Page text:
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Study under review: Clinical and metabolic response to probiotic administration in patients with major depressive disorder: A randomized, doubleblind, placebo-controlled trial
Almost 20% of the population is affected by major depressive disorder (MDD) at some point during their life. Not only is this depressing news, but a number of studies have shown a link between MDD and biomarkers of inflammation, oxidative stress, insulin resistance, and other medical comorbidities.
A number of emerging treatment options exist for depression, including the use of probiotics. Although probiotics are more often thought of as helpful for IBS or even lowering cholesterol, it is possible they can also provide benefits for people with mood disorders like depression. You may remember a previous article from Study Deep Dives #8 discussing a study that showed the effect of probiotics on reducing the likelihood of future sad mood in people who were currently healthy. Multiple other studies have shown improvements in mood states, as well as markers of inflammation and oxidative stress, after probiotic supplementation in a variety of participant populations.
The reason that probiotics might have an effect on a person’s mood relates to the gut-brain axis, as shown in Figure 1. Communication between the gut and brain exists through a variety of neural, endocrine, and immune pathways that interact with intestinal microbiota. Supplementation with probiotics is not always effective, however, for improving mental health.
Adapted from: Foster and Neufeld. Trends Neurosci. 2013 May.Despite a number of promising studies looking at the effects of probiotics on mood states, the effect of supplementation on depressive symptoms and metabolic biomarkers in patients specifically having MDD had not been assessed. Therefore, the aim of this new study was to determine the effects of a multi-strain probiotic supplement on symptoms of depression, markers of glucose control, lipid concentrations, biomarkers of inflammation, and oxidative stress in people with MDD.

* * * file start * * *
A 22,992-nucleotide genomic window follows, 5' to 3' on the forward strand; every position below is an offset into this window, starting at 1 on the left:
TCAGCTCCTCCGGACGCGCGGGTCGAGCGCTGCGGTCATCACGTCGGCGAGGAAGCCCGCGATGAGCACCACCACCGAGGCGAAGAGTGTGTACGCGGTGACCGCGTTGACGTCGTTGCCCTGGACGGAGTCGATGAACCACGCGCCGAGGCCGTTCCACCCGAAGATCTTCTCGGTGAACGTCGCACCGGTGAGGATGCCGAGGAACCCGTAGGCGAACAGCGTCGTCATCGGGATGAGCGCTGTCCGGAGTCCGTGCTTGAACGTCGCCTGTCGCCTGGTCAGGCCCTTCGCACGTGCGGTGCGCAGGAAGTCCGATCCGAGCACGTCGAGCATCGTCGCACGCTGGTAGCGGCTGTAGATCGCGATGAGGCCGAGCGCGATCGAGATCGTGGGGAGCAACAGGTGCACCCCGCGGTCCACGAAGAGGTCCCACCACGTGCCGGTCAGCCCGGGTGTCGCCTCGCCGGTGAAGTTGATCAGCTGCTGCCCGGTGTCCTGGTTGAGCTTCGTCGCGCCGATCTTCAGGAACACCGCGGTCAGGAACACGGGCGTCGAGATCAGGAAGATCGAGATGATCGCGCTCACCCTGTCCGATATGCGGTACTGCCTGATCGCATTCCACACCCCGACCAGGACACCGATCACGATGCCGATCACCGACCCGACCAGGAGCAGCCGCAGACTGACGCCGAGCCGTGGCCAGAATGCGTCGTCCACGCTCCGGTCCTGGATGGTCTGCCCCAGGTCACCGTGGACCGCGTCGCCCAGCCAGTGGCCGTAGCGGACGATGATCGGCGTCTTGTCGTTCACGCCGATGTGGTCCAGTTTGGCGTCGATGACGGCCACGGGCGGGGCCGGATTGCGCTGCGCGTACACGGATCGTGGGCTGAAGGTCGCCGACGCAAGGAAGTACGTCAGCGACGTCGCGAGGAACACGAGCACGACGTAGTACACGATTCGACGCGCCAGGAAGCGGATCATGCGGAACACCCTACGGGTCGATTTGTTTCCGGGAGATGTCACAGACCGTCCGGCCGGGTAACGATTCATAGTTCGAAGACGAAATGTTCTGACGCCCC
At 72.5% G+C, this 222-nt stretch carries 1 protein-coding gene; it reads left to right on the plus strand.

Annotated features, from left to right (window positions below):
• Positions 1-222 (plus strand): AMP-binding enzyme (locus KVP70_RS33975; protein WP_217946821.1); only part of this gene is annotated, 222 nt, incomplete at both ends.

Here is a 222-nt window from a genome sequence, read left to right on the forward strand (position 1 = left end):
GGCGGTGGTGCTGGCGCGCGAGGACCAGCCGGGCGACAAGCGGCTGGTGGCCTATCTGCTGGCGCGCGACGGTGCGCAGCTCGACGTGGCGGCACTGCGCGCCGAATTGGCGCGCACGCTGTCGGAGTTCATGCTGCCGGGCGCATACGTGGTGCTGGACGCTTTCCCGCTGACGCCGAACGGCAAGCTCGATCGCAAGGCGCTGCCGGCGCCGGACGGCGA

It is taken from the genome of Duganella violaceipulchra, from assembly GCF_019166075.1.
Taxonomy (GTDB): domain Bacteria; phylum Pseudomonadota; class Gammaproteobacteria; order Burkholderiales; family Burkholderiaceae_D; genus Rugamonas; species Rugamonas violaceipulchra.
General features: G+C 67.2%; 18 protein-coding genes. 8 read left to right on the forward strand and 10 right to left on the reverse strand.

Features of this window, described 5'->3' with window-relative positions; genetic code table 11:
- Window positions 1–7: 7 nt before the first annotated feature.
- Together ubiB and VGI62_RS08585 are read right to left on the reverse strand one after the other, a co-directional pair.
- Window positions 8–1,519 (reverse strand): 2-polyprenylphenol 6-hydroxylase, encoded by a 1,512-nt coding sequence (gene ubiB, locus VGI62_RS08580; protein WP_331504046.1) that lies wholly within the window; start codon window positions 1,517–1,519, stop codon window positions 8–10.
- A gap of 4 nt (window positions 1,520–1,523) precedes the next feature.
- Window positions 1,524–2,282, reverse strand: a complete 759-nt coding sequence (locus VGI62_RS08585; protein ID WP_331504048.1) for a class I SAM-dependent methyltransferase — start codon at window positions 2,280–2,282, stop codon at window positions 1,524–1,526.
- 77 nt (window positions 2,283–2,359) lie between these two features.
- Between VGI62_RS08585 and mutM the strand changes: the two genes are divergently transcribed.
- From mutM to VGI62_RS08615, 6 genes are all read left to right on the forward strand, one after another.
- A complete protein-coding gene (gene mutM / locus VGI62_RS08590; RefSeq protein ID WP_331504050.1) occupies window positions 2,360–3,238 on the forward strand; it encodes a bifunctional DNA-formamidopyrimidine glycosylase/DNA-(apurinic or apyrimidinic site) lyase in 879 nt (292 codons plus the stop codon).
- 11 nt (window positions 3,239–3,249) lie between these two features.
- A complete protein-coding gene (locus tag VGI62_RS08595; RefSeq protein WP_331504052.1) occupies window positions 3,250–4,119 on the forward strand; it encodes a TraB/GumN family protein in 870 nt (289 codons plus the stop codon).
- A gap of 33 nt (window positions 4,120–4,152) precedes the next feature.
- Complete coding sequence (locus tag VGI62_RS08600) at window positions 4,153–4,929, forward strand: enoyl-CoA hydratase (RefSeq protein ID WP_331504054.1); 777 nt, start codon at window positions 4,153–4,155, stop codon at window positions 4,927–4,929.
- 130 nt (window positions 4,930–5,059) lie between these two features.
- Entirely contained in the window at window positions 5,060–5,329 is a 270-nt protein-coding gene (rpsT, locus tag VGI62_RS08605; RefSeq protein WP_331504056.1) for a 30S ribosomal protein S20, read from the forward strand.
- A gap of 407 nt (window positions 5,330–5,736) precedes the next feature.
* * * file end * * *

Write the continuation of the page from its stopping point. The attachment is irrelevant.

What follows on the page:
Almost 20% of people may be affected by major depressive disorder (MDD) at some point in their lives. Probiotics represent a potential intervention that can improve symptoms of depression, but it’s yet to be studied in people with MDD.
Other Articles in Issue #16 (February 2016)
Dieting, with a side of extra protein
For many lifters, it’s been a mantra that you just can’t gain muscle while being in a heavy calorie deficit. That statement was put to the test in this trial of a high protein diet.
Promoting ‘high quality’ weight loss: protein and weights
By Stuart Phillips, PhD
Vitamin E bioavailability isn’t always the same
The vast majority of people don’t meet the recommended intake level for vitamin E. And it turns out that certain people may not absorb vitamin E as well as others, and they might actually be the ones who need it most.
Spice up your satiety?
The active ingredient in spicy food, capsaicin, seems to have some effect on satiety. But researchers weren’t quite sure what it was or how it happens, until this highly controlled experiment was done
Fish oil incorporation: where do other fats fit in?
When you buy and take a fish oil supplement, the story doesn’t end there. It still needs to be incorporated into cell membranes. This study looked at how other fats may impact that process
The Tyranny of the Outlier: Focusing on the best of the best sometimes diminishes the rest of us
By Lou Schuler
Have a nice trip, see you next fall
Some preliminary evidence has pointed to a potentially greater risk of falls for elderly people taking vitamin D. That’s put to the test in this year-long randomized trial.
A vitamin D-efense against multiple sclerosis
MS involves a complex interplay between the nervous and immune systems (and potentially others as well). This is the first trial looking at the safety and immune impact of vitamin D supplementation for MS patients.
The newest index on the block… the hydration index!
Hydration has become more of a marketing term than a scientifically accurate one. These researchers created an index to specifically measure the hydration impact of different beverages, from milk to coffee to beer